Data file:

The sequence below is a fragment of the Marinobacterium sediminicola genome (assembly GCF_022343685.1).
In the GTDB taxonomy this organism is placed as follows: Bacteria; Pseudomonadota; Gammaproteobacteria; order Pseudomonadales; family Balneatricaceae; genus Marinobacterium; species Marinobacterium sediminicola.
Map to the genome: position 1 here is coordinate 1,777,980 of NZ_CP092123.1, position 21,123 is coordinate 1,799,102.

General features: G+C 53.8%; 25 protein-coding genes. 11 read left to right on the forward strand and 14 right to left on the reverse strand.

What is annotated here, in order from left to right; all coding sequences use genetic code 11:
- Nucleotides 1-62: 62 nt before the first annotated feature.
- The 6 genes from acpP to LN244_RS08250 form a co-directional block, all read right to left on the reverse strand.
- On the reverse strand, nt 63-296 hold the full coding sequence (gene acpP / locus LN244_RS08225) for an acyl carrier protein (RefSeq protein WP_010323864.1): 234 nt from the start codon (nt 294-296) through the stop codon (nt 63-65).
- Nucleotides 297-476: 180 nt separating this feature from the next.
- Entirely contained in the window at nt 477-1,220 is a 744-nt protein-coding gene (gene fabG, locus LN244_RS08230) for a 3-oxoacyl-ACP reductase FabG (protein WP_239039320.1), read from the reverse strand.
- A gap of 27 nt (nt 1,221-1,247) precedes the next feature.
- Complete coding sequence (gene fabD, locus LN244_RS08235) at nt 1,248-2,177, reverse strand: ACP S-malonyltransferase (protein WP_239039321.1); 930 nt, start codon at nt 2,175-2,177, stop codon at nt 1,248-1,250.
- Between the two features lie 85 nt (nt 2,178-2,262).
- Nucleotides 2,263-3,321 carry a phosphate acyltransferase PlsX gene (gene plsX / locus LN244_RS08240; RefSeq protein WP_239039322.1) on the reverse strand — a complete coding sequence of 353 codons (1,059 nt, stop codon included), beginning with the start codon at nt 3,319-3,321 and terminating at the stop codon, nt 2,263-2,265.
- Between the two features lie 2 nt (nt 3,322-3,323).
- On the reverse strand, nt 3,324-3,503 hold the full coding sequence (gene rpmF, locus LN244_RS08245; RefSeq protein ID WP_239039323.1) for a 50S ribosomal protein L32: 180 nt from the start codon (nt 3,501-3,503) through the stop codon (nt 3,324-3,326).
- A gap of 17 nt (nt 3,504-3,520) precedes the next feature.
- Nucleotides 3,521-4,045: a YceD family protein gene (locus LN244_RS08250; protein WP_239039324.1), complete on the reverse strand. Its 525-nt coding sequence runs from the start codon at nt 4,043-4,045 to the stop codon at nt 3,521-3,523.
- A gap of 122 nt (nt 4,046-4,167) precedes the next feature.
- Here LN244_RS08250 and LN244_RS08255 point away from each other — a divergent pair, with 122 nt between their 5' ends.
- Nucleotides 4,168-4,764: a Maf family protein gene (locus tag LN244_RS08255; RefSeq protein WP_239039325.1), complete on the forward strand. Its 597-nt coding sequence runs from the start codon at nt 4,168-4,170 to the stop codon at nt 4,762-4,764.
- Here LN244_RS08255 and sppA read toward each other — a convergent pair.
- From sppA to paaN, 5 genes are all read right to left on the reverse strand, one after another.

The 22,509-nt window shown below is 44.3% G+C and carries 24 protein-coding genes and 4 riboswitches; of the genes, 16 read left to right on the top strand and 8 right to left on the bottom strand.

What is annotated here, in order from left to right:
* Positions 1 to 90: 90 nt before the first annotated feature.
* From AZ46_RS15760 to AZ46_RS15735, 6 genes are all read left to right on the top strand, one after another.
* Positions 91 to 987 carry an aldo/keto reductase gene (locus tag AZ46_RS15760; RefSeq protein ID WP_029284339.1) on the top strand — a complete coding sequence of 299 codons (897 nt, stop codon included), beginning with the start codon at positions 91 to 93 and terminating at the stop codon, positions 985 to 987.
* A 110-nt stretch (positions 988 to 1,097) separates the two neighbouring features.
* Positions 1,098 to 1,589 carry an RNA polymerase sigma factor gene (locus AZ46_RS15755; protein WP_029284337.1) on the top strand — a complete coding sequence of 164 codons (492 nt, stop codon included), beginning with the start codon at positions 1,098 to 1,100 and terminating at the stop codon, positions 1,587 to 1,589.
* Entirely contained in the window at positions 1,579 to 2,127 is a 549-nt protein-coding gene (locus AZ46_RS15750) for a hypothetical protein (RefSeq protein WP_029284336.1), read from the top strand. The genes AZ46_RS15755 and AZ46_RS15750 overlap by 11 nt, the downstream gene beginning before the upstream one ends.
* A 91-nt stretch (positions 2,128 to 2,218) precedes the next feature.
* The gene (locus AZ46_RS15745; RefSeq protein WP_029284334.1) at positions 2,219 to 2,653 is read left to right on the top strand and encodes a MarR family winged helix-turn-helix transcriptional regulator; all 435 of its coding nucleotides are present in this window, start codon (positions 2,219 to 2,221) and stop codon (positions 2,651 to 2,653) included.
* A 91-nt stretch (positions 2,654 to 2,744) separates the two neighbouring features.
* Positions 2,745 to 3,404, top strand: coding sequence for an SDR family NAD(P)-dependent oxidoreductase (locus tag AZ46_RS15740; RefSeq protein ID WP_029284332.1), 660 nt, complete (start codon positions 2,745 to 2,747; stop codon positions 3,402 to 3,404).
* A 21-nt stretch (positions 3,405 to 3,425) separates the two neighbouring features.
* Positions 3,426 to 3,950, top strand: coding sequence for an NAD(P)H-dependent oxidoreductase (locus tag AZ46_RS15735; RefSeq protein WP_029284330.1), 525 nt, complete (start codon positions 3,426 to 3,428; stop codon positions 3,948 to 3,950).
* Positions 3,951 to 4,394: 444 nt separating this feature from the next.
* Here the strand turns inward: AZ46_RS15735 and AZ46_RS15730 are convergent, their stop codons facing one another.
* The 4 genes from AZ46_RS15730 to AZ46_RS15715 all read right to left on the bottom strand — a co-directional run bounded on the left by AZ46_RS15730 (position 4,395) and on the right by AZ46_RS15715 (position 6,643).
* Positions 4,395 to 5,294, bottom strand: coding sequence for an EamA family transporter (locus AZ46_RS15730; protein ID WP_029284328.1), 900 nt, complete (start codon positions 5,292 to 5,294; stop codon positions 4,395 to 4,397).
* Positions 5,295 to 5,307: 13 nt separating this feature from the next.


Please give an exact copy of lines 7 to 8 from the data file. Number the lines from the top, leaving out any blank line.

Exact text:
- The 6 genes from acpP to LN244_RS08250 form a co-directional block, all read right to left on the reverse strand.
- On the reverse strand, nt 63-296 hold the full coding sequence (gene acpP / locus LN244_RS08225) for an acyl carrier protein (RefSeq protein WP_010323864.1): 234 nt from the start codon (nt 294-296) through the stop codon (nt 63-65).